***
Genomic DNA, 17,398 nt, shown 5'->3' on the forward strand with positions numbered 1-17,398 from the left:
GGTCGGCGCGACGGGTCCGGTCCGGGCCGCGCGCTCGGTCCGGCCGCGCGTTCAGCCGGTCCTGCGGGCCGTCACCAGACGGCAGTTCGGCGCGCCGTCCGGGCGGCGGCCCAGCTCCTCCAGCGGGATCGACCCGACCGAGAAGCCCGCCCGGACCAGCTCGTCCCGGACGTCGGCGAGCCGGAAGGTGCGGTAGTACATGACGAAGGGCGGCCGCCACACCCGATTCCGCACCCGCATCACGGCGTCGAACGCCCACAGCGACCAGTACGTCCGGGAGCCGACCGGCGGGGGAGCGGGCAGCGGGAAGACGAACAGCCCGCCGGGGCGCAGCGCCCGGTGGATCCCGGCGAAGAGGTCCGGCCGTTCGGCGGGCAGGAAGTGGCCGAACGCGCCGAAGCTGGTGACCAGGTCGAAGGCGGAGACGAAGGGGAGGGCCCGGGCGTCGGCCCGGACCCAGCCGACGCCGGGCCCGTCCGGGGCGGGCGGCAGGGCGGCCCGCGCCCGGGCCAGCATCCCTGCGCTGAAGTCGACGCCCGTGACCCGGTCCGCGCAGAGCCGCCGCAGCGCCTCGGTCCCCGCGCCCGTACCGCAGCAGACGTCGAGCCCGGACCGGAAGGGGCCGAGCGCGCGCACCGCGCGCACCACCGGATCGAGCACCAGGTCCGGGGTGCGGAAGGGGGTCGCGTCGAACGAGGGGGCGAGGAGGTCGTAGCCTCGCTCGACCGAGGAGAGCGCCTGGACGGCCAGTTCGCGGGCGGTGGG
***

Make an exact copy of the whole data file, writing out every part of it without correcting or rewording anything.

Genomic DNA, 17,398 nt, shown 5'->3' on the forward strand with positions numbered 1-17,398 from the left:
GGTCGGCGCGACGGGTCCGGTCCGGGCCGCGCGCTCGGTCCGGCCGCGCGTTCAGCCGGTCCTGCGGGCCGTCACCAGACGGCAGTTCGGCGCGCCGTCCGGGCGGCGGCCCAGCTCCTCCAGCGGGATCGACCCGACCGAGAAGCCCGCCCGGACCAGCTCGTCCCGGACGTCGGCGAGCCGGAAGGTGCGGTAGTACATGACGAAGGGCGGCCGCCACACCCGATTCCGCACCCGCATCACGGCGTCGAACGCCCACAGCGACCAGTACGTCCGGGAGCCGACCGGCGGGGGAGCGGGCAGCGGGAAGACGAACAGCCCGCCGGGGCGCAGCGCCCGGTGGATCCCGGCGAAGAGGTCCGGCCGTTCGGCGGGCAGGAAGTGGCCGAACGCGCCGAAGCTGGTGACCAGGTCGAAGGCGGAGACGAAGGGGAGGGCCCGGGCGTCGGCCCGGACCCAGCCGACGCCGGGCCCGTCCGGGGCGGGCGGCAGGGCGGCCCGCGCCCGGGCCAGCATCCCTGCGCTGAAGTCGACGCCCGTGACCCGGTCCGCGCAGAGCCGCCGCAGCGCCTCGGTCCCCGCGCCCGTACCGCAGCAGACGTCGAGCCCGGACCGGAAGGGGCCGAGCGCGCGCACCGCGCGCACCACCGGATCGAGCACCAGGTCCGGGGTGCGGAAGGGGGTCGCGTCGAACGAGGGGGCGAGGAGGTCGTAGCCTCGCTCGACCGAGGAGAGCGCCTGGACGGCCAGTTCGCGGGCGGTGGG